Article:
A character class in 3rd Edition D&D.
The Spirit Shaman is a variant form of the Shaman class that has been made more "mainstream" since it's predecessor was first printed in Oriental Adventures and consisted mostly of a combination of elements of the Cleric and Druid classes.
The writers decided to go for a different avenue with the Spirit Shaman instead and make it completely unrecognisable from the previous version.
This one has much more of an rugged, outdoors-y feel to it. It has better fortitude saves, more spells per level and LOADS more supernatural abilities, though all designed to deal with "Spirits" (defined as Incorporeal Undead, Fey, Elementals and anything Astrally projecting) but impressively, they gain a spell like ability that can be used to Raise Dead with no penalty to the target. Eventually Spirit Shamans end up transcending the mortal world and become Fey. In fact at first level, they assign themselves a Spirit Guide which later gives them the ability to do various things, such as Detect Spirits for them (unlike the regular Shaman's ability to just "see" spirits), allow them to resist enchantments and eventually can do the concentration on spells for them if they are too lazy to do it themselves.
One unusual thing about the class is that while they are officially spontaneous casters for qualifications, they "retrieve" their spells known at the start of the day letting them change their spells up. This helps them cure conditions between adventures better. This would become the standard system for casting in 5th edition.
Playing a Spirit Shaman
Is the class worth it? It depends, while it does have more spells per day the class actually casts spontaneously like a Sorcerer does and in fact only knows a tiny amount of spells from the Druid list (only 3 per spell level in fact). Though the Shaman is allowed to change the selection each day by communing with their Spirit Guide, that still leaves the character very slim on utility.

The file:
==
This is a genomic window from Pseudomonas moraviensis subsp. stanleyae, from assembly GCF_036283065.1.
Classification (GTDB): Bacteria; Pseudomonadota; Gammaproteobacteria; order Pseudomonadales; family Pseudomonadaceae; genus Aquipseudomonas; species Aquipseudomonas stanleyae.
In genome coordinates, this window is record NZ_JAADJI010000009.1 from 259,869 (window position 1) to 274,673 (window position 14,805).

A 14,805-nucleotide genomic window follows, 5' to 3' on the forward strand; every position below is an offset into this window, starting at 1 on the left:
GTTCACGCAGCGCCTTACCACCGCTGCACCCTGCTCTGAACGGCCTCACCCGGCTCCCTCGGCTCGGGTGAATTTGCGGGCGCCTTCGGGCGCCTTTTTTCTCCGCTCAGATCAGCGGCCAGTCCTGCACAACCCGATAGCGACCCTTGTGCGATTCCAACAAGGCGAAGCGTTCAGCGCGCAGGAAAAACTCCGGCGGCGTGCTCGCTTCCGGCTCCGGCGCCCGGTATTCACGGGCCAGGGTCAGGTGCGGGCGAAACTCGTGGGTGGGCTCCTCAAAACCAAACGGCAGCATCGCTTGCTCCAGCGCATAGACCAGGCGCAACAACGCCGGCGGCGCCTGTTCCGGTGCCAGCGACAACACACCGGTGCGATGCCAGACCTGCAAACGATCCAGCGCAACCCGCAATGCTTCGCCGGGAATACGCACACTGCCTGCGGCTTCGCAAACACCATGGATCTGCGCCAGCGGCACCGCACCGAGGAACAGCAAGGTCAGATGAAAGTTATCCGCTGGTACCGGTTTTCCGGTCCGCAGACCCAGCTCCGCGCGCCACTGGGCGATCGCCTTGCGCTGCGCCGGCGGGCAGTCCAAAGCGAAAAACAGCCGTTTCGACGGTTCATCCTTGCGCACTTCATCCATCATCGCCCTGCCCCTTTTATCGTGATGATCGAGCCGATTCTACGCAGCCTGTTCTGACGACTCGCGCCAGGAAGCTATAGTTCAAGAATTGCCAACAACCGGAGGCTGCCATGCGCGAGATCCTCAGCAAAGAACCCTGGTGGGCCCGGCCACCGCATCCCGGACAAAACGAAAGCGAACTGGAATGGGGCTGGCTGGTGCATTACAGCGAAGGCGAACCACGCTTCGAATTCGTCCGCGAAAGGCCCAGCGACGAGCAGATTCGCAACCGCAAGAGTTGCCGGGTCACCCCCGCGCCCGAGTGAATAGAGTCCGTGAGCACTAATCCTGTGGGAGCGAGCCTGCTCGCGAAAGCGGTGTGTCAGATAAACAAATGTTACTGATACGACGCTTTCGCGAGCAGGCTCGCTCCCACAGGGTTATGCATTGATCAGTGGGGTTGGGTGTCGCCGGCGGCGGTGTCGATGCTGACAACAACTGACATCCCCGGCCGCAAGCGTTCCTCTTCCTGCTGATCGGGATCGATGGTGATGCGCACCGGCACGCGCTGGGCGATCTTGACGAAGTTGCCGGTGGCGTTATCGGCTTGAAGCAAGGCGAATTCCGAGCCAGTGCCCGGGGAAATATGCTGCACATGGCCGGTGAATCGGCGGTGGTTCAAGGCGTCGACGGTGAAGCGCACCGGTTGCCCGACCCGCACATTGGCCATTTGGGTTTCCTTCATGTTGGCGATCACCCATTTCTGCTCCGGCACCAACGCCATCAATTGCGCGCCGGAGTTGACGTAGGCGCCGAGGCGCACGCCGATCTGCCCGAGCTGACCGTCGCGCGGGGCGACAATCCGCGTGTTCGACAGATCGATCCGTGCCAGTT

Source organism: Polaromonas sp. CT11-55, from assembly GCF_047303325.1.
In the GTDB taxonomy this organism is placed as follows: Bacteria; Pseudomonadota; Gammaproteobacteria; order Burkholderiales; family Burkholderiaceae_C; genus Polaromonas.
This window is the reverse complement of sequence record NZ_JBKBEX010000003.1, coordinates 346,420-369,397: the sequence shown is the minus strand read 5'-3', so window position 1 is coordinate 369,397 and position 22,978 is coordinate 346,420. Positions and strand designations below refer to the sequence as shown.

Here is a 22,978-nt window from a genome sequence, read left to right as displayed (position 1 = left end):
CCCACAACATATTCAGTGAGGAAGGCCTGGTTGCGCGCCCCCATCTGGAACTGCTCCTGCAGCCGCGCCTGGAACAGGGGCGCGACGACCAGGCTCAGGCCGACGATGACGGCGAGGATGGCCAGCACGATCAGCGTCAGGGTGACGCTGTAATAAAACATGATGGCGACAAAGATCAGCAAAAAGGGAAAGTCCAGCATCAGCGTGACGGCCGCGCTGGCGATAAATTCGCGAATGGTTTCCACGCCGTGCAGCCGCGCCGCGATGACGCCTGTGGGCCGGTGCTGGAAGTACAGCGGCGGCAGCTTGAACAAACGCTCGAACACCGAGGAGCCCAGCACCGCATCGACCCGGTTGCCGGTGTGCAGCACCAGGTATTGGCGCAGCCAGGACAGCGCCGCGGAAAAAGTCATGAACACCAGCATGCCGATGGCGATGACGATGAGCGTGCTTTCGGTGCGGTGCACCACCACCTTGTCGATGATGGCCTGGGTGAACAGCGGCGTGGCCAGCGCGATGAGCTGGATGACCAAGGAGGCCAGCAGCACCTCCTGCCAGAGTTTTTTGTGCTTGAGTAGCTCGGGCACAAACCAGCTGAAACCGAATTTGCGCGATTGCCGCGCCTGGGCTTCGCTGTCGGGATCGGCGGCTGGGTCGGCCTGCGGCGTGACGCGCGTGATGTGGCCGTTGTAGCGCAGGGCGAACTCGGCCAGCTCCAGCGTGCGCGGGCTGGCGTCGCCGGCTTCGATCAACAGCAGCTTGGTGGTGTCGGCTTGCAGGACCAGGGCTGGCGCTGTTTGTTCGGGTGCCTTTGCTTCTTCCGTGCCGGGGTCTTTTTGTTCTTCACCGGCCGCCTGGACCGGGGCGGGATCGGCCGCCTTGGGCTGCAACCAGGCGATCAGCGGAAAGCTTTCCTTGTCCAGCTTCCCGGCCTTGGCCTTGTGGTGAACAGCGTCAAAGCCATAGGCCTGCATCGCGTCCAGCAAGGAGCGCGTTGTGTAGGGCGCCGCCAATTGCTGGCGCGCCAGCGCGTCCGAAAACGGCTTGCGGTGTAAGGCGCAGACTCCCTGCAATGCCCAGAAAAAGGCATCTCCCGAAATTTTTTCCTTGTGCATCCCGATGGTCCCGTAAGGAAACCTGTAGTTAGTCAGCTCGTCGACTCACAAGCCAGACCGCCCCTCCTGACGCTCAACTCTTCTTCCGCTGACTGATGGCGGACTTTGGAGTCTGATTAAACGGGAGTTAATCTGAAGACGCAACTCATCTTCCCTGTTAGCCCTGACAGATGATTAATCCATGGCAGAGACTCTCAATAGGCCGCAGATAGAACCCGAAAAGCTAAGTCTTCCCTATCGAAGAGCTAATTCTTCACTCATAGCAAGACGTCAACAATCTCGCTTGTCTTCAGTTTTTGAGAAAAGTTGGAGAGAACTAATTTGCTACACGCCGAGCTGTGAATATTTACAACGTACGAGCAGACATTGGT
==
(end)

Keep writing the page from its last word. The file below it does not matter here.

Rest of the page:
This is essentially what kills the class, as by comparison a Favored Soul cast the same number of spontaneous spells-per-day as this class, but knows up to six of each level instead of just three. If you could just cast the Whole List spontaneously that would have been awesome but the limitation means that regardless of being able to change the three each day, you will find that they inevitably end up spamming spells the same way that a Warmage does, but since Divine casters don't have as many damage dealing spells, the need for multiple uses of status effecting or social spells becomes unnecessary unless your player can think outside of the box in his approach to tactics. If your campaign is not combat focussed, then you were probably better off playing something else anyway.
Unfortunately that suggests that the best use of the Spirit Shaman class is for transitioning into something else, but unless a new class has it's own spellcasting progression your character is unlikely to have the sheer daily spellcasting versatility of a proper Shaman, or a Druid or Cleric.
Even as for a dip level for those that just want some minor spellcasting powers without interrupting their primary class progression much, a single level or two of Spirit Shaman does not you any amount of low level freedom that a different class could not already give you either. It really depends upon your attitude to the Spirit world in your campaign then. But if you're in it for the class features, then you're better served remaining in this class to it's completion, since the class features are it's strong suit.